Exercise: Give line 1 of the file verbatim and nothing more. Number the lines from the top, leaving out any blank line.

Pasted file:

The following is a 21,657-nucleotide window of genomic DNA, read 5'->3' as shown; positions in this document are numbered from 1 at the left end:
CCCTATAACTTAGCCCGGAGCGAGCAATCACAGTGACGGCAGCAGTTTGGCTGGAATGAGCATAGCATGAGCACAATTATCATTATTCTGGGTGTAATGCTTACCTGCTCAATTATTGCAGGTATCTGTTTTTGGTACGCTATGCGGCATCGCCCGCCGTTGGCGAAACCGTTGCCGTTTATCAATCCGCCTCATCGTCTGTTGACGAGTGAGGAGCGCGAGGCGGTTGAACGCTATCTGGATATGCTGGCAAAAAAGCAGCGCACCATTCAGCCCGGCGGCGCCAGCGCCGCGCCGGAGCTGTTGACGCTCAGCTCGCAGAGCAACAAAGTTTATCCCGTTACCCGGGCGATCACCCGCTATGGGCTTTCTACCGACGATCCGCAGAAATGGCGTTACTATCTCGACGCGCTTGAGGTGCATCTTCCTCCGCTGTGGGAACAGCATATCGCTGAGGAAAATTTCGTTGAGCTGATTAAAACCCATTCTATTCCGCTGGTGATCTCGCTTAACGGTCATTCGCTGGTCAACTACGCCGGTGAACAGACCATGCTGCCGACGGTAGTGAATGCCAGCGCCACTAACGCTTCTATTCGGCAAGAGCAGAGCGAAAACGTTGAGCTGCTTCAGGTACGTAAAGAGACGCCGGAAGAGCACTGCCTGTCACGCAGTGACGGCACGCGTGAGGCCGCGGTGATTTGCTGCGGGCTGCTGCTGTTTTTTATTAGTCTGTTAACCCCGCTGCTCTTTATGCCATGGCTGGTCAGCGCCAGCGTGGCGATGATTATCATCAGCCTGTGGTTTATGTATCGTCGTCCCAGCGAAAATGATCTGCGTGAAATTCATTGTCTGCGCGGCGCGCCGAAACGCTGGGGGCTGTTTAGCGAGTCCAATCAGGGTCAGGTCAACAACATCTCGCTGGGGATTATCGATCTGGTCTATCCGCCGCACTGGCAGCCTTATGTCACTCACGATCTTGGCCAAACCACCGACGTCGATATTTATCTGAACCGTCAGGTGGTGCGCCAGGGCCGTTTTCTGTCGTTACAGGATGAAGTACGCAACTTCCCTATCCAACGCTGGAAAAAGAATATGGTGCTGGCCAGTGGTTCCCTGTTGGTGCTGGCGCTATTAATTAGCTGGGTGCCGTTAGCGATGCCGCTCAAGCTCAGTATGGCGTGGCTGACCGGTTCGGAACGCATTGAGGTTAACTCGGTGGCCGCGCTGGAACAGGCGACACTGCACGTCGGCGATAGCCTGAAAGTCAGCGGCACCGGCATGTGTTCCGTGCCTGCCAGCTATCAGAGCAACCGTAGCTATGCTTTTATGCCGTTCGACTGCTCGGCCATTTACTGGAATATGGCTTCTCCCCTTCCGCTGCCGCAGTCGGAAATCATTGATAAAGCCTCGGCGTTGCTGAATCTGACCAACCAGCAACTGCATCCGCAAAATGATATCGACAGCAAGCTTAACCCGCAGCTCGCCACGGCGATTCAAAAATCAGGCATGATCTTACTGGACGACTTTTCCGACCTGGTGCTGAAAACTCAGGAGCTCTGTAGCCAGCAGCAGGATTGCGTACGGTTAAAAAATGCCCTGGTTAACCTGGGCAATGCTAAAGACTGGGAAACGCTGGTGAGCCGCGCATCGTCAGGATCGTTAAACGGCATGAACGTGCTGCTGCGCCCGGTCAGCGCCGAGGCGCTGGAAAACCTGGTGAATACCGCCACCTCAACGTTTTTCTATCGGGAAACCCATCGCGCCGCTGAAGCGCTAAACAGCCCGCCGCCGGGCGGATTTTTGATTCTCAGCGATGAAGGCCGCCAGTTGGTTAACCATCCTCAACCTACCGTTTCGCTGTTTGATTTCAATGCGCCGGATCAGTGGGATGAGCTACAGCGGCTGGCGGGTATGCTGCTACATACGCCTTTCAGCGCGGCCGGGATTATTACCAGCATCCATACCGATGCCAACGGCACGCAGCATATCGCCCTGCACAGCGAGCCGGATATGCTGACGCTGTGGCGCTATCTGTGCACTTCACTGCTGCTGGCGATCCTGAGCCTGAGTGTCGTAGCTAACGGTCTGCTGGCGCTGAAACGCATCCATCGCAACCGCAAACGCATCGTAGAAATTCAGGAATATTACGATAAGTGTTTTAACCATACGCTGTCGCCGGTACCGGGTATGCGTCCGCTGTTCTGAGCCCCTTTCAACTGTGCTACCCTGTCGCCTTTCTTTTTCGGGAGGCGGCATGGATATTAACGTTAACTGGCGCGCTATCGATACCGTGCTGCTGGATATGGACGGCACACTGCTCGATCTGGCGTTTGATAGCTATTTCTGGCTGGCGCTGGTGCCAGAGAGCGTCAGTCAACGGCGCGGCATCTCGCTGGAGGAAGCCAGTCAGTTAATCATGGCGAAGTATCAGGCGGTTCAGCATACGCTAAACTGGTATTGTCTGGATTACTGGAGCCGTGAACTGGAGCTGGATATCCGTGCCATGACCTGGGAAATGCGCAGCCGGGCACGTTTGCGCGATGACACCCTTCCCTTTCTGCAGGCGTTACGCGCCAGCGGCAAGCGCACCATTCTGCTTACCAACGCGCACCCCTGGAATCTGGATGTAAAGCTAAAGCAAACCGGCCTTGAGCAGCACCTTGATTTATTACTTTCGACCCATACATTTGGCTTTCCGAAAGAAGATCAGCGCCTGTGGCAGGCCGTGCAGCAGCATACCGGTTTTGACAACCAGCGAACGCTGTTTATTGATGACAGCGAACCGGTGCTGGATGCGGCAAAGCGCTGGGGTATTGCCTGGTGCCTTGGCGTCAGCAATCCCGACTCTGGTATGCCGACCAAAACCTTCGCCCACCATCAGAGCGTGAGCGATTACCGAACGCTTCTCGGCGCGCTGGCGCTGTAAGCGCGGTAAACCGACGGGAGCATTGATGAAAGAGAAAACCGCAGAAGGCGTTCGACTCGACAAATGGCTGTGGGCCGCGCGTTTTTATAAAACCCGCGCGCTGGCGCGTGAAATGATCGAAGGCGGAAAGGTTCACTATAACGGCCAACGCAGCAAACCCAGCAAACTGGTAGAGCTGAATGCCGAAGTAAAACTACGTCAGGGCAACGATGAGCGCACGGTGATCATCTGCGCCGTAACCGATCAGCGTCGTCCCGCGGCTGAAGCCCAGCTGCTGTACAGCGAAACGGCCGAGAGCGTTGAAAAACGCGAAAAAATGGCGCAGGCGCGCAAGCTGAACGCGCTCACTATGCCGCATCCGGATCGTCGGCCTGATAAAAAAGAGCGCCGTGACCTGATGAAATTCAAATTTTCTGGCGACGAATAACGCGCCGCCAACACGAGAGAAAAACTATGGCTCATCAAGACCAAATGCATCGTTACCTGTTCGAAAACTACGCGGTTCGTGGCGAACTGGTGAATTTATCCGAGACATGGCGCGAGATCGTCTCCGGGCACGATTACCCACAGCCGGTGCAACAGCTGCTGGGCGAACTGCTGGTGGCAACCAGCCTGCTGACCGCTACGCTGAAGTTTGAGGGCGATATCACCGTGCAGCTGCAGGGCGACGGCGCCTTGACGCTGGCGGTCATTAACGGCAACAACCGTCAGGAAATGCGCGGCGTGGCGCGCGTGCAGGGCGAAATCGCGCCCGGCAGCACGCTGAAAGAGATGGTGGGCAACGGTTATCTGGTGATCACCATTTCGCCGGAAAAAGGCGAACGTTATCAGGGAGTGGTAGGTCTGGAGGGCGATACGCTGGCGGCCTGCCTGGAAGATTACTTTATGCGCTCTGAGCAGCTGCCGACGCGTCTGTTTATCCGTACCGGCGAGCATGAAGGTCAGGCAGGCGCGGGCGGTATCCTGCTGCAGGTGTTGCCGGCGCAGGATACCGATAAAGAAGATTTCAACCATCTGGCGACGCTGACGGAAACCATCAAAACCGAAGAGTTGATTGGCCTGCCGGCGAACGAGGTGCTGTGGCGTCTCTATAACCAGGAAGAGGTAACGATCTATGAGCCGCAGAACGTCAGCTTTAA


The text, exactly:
The following is a 21,657-nucleotide window of genomic DNA, read 5'->3' as shown; positions in this document are numbered from 1 at the left end: